An Interview with Betsy Spier, Executive Director at Promises West L.A.
Working at Promises is like “coming home” for Betsy Spier. She first stepped foot on Promises’ driveway in 1993 as a marriage and family therapy intern, where she met founder Richard Rogg and instantly had an “amazing feeling about the place.”
In the past 20 years, she has worked in a variety of treatment settings, including nonprofits, residential and outpatient facilities, and private practice, in different capacities ranging from clinician to administrator. She also taught at UCLA in the Drug and Alcohol Studies program. She has been referring clients to Promises for over a decade from her private practice. One day, a student who worked at the facility submitted her resume to the leadership team. She interviewed and was offered a position as family therapist.
“From the time I can remember, I wanted to work at Promises,” Betsy says. “During the interview process, I discovered that I had already met most of the team through my private practice so it was a smooth, natural transition. It was like putting on a coat and having it fit perfectly.”
About nine months later, Betsy was appointed as Director of the Intensive Outpatient Program and less than six months later she was offered the position of Executive Director. Anxious for the challenge, Betsy accepted without a second thought.
“Promises as an organization has so much integrity. The staff feels a calling to be here and it shows in the way we treat our clients,” Betsy says. “People come to us angry and scared and within just one week their eyes are sparkling, they say ‘hi’ and smile, and we’re all laughing together. It’s an amazing thing to be a part of.”
Half a Lifetime in Recovery
Her career at Promises is one of Betsy’s proudest accomplishments, along with her own recovery from addiction that began 27 years ago.
“This year, I’m proud to say I’ve been sober for half of my life,” Betsy beams.
Growing up in Long Island, New York, Betsy was ready for a change when her family moved to California. She found her “people” – the drug-using crowd – the day she started high school, which was ironically right down the street from what is now Promises intensive outpatient facility.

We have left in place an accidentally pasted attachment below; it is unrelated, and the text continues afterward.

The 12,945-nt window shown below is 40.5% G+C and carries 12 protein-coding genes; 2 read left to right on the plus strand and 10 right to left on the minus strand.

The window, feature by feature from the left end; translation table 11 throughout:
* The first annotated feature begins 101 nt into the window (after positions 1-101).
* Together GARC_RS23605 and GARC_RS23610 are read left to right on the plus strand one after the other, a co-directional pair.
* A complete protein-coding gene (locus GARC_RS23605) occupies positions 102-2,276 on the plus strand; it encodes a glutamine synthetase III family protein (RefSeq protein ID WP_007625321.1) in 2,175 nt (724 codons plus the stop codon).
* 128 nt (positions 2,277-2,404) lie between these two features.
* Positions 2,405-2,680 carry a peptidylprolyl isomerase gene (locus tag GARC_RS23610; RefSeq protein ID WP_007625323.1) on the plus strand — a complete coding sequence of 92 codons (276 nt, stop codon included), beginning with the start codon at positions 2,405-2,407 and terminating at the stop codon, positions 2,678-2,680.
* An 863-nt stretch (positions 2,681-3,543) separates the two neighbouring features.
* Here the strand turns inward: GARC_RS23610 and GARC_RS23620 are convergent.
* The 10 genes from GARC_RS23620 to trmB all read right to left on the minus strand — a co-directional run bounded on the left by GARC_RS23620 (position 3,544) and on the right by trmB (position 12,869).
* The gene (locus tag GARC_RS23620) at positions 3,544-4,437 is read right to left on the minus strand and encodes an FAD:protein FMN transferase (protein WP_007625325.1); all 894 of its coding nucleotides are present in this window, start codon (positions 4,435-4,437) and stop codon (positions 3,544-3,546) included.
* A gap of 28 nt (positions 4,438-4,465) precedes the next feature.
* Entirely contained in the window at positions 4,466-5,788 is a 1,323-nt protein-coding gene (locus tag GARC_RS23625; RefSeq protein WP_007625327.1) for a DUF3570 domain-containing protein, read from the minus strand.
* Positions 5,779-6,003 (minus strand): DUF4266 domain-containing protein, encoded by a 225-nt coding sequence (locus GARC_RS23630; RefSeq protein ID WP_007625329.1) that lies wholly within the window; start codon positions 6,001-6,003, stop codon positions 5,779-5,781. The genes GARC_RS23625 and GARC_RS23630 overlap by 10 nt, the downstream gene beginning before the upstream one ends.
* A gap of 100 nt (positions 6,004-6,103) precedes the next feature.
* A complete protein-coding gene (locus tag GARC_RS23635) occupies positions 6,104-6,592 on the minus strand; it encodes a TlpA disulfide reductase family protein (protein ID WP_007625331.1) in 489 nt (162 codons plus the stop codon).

“I knew five years before I got sober that I needed help,” she recalls. “I maintained a job and an apartment in Venice, but I couldn’t imagine not smoking weed every day – even though I knew what I was doing was not healthy or normal.”
Betsy got sober in a hospital program in the mid-80s, four years before Promises came into being. The program took her away from her daily routine, introduced her to the 12 Steps and gave her “a chance to breathe again.”
When one of her counselors told her she’d make a great drug counselor, like many addicts in the earliest stages of recovery, she didn’t listen. Instead, she spent a few more years in the restaurant business as a server and manager before embracing her talents, attending Antioch University, and getting her license as a marriage and family therapist.
Although she has worked with diverse populations, including patients with HIV/AIDS and chronic mental illness, Betsy keeps coming back to the addiction field.
“What I’ve learned working with so many different clients is that one theoretical model doesn’t work for everyone,” Betsy explains. “At Promises, we provide structure, compassion and a listening ear, but we believe in letting clients find their own individual path to recovery with guidance from us.”
New Challenges Ahead
The challenges Betsy has faced in her recovery and her career have laid the foundation for a new adventure in the second half of her life. At age 50, she adopted two daughters, then ages 8 and 9. Motherhood has called upon many of the same skills she learned in recovery, including patience, tolerance, and taking responsibility for her own emotions and reactions.
“Being a mother has presented some of the greatest challenges to my old ideals and ways,” Betsy says. “Parenting requires love and selflessness – and a lot of deep breaths – but it is deeply rewarding to watch my daughters learn the value of honesty and respect and really enjoy life.”
Now, Betsy shares her infectious laugh and boundless energy with her daughters as well as the clients and staff at Promises, eager to spread a message of hope.
“We’re all in search of our purpose,” she says. “Sometimes it takes a long time to get where you belong, but if you follow your heart, stay patient and just keep walking, you’ll get there.”